by Matthew Wigglesworth
This past weekend I did something a little out of the ordinary for me. OK, very out of the ordinary! I saw Steven Spielberg’s latest film to hit the box office, IT, and I saw it alone. I do not watch scary movies, like at all. But I love Steven Spielberg, and well produced movies with good acting. I could tell from the great reviews and well-made trailers that this was going to be a good movie. I also love Stephen King; the author of the book from which the film was adapted. I’m not super afraid of clowns like many people are, so that was a bonus!
I am new to Chattanooga, Tennessee, where I fulfill my role as Account Executive for Flood Marketing. Since I am so new to this town, I chose to experience this movie by myself because a) I am still working on meeting people here, and b) why not add to the fear factor? The whole movie has a really good premise. No spoilers here, but the clown, IT, feeds on people’s fears. When it attacks individual people like the kids in the movie, it attacks them because kids have simple fears, unlike adults who fear whether or not they’ll be able to make the next mortgage payment or keep their children safe. They fear like infection or rejection, and in one character’s case, she’s afraid of her dad. Consequently, it attacks that fear and uses it to make the child weak. The way they combat the clown is by not being afraid.
The idea is that most things people fear is fear itself. As Nate Laible spoke about in one of our previous Flooducation sessions, we must do things that scare us – it’s the only way to grow as individuals. So, let me tell you a story about fear that comes from Pedro Pablo Sacristán.
“There was once a town where the thing everyone feared the most was getting lost at night in the “Cave of Fear”. No one had ever returned from there, and whenever anyone got lost and ended up there, the last that was heard was a great cry of terror, followed by a few enormous guffaws. The townsfolk lived in terror that one day the monster would leave the cave. So they regularly left gifts and food at the mouth of the cave, and these always soon disappeared.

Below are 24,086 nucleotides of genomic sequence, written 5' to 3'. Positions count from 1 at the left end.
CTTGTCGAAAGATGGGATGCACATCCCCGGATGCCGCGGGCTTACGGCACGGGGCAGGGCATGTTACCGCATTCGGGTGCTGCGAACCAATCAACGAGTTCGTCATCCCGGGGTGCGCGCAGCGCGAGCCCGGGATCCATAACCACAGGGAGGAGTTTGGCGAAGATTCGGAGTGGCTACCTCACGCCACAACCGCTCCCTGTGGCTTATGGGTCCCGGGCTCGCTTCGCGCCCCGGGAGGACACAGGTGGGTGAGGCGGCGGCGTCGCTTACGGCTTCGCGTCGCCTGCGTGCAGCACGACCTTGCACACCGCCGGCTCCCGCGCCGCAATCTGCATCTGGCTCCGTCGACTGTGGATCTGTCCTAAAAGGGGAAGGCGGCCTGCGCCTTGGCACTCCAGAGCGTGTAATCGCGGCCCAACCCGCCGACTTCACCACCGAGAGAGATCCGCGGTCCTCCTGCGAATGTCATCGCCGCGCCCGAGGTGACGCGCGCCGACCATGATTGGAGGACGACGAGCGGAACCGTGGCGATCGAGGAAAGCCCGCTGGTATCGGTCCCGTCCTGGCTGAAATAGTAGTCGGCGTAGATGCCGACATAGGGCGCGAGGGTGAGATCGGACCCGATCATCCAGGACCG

One day, a young man came to town, and, as he heard about the situation with the cave, he thought that it was unfair. So he decided to enter the cave and confront the monster. The young man asked for some help, but everyone was so afraid that not a single person approached the mouth of the cave with him. He went inside, finding his way with a torch, and calling out to the monster, wanting to talk with it and discuss the situation. At first, the monster had a good long laugh, and the young man followed the sound of the monster’s voice. But then the monster went quiet, and the young man had to carry on, not knowing in which direction to go.
Finally, he arrived at a huge cavern. At the bottom of the cavern he thought he could make out the figure of the monster, and as he approached it, he felt that something hit him hard on his back. This pushed him forward towards a hole in the rock. He couldn’t avoid it, and fell through. Believing that he was about to die, he let out one last cry. Then he heard the great guffaws.
“Darn it, I think the monster has swallowed me,” he said, while falling.
However, as he fell, he heard music, and voices. They got clearer, and when he made a soft landing at the bottom, he heard a group of people shout: “Surprise!!”
Hardly believing it, he found himself right in the middle of a big party. The partygoers were all those people who had never returned to the town. They explained to him that this place had been the idea of an old mayor of the town. That mayor had tried to accomplish great things, but was always held back by the fears of the people around him. So the mayor invented the story of the monster to demonstrate to people how such an attitude was so limiting. So the young man stayed there, enjoying the party and the company of all those who had dared to approach the cave.
And what about the town? In the town they still believe that to enter the Cave of Fear is the worst of all punishments…”
I like this story, because it tells us that on the other side of our fears there is something to celebrate and they may not be what we envisioned at all – kind of like the feeling of walking out of a scary movie, realizing that you just made it through by yourself. Usually, once someone has conquered their fears, they realize the fear was only in their head instead of real life. Being new in Chattanooga, each day I am working on branching out, meeting new people, and exploring my community. I’ve never lived in a town where I’m without familiar faces, family, or my usual group of friends. I am choosing not to fear my new home even when it’s unfamiliar to me. Settling in a new place can be scary for us all. Starting a new career, starting a family, getting out and living life can be scary, but to live life to the fullest, we must not let fear win. Get out and start conquering your fears – even if it’s a fear of the horror flick, IT! Grab the popcorn, and enjoy!